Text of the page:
Under Threat – How Plant Science is Tackling Five of the World’s Most Destructive Threats to Crops
Across the globe, farmers are protecting our global food supply from the world’s most destructive pests. Check out these infographics below to see how plant science is aiding farmers in their fight and providing sustainable approaches to pest management.
The Desert Locust is a serious threat to the food security of East Africa, and crop protection products play a key role in preventing hunger and starvation in the region.
Fall Armyworm is native to the tropical and subtropical regions of the Americas and has been found in Eastern and Central North America, South America, and most recently, detected in Africa and Asia. Because its mature moths can fly almost 500km (300 miles), it could quickly migrate from Africa into southern Europe.”
Farmers in China are looking to plant science innovations to help fight the fall armyworm, like FAW–resistant biotech corn, and other IPM technologies in their agricultural toolkit.
Already threatening farmer livelihoods across Asia and Africa, the TR4 fusarium fungus is now hitting South American banana plantations and has no known fungicidal treatment, but there is hope thanks to the advancement of genetic modification technologies.
Given the rapid spread and devastation of Fusarium TR4, genetic engineering tools offer an effective, safe, and viable way to develop resistant varieties. Genetic engineering, which facilitates the transfer of useful genes across species, has been shown to offer numerous advantages to circumvent the natural bottlenecks to breeding bananas for its improvement.
The example of the Gros Michel and the Cavendish banana varieties highlight the significant threat posed by a pest that has no control method and the importance of an effective and accessible agricultural toolkit, including genetic modification technologies.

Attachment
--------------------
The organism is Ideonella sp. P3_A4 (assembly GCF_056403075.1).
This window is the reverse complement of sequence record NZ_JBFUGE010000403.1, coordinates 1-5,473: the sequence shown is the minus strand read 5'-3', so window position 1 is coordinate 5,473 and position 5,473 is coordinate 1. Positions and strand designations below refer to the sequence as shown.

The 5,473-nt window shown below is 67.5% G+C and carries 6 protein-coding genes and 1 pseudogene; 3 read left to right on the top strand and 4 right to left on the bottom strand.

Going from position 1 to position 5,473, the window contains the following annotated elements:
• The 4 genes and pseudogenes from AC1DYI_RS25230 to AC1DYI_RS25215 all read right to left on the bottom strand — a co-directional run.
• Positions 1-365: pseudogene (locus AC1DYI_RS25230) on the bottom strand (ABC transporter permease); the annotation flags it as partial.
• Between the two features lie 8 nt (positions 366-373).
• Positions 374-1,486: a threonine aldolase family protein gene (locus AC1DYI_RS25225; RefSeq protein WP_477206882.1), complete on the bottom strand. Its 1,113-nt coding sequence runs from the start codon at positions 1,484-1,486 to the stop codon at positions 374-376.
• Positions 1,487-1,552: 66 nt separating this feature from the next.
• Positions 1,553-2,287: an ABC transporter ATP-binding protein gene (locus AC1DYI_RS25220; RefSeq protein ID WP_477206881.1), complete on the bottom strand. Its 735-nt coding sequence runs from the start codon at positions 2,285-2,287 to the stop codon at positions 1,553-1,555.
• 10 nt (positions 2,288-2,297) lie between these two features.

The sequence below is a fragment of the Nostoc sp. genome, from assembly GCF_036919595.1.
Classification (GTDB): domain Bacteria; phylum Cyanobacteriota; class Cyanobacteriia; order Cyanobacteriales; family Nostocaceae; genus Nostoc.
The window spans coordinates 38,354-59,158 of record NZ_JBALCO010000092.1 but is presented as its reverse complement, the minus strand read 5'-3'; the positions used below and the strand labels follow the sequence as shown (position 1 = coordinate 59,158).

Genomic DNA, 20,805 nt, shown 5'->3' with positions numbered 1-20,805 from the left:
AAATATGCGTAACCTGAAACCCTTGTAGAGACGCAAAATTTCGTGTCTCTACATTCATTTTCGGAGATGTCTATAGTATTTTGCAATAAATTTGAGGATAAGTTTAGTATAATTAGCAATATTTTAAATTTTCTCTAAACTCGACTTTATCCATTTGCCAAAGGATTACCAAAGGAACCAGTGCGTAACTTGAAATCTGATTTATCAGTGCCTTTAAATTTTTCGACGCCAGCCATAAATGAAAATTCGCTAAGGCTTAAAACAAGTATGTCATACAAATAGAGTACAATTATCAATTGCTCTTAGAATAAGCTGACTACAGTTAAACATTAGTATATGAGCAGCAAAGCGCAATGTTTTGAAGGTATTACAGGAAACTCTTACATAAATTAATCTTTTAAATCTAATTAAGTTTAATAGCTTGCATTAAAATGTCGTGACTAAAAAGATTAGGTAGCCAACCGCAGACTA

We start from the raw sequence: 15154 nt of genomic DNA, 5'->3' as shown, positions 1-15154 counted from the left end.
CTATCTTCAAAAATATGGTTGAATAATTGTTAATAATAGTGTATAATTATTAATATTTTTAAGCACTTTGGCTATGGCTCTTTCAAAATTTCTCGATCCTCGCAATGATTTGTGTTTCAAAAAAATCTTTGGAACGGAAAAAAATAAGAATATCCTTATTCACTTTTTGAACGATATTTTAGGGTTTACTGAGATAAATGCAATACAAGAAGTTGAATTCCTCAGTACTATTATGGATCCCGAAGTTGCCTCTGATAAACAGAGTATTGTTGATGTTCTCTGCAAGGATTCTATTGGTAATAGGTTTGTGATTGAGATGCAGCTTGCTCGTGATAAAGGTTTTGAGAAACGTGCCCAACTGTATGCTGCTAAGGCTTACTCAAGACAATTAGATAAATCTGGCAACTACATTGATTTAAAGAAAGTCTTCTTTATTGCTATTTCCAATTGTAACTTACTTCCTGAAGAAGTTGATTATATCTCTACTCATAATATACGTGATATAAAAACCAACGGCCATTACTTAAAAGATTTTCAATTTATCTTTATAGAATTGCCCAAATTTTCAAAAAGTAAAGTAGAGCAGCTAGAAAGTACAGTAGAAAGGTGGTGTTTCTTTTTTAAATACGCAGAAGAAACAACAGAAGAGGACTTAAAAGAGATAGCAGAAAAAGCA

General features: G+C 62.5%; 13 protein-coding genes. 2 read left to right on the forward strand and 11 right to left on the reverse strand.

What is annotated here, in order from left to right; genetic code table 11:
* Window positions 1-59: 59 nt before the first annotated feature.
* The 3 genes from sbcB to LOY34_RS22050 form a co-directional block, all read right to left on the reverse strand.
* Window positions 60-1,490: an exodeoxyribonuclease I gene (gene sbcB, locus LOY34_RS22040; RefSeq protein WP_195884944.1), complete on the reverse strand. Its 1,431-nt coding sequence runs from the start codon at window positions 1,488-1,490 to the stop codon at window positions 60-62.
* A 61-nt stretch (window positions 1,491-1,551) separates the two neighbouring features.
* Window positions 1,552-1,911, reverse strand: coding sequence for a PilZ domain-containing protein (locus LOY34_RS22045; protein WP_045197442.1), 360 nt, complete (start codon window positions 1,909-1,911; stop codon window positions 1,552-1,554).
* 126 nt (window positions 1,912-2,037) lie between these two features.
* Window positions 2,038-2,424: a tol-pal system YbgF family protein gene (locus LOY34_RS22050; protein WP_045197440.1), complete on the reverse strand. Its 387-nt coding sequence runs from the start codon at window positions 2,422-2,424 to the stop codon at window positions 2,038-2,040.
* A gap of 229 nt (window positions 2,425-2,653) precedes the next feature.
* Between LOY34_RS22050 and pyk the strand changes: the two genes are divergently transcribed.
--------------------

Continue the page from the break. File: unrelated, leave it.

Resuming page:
West Africa is a powerhouse of cocoa production, but one of the world’s most beloved crops is facing immense pressure from pests, and farmers are working harder than ever to keep the supply of cocoa going, on top of facing climate related stressors.
West Africa is also suffering under the Cacao Swollen Shoot Virus (CSSV) which can kill trees in just three years, and has no cure. It is estimated that since 1946 more than 200 million cocoa trees have been cut down due to CSSV.
Ensuring that West Africa farmers have access to the full agricultural toolkit will enable them to effectively meet the challenge of pest management on their cocoa farms. Without flexible and accessible options, the world’s supply of one of its more treasured crops could be under serious threat.
Integrated pest management is critical in dealing with some of the toughest of pests, like speargrass, that would otherwise run rampant destroying millions of hectares of crops. It is critical for farmers to not only have access to, but be educated on the variety of plant science technologies that are available to them.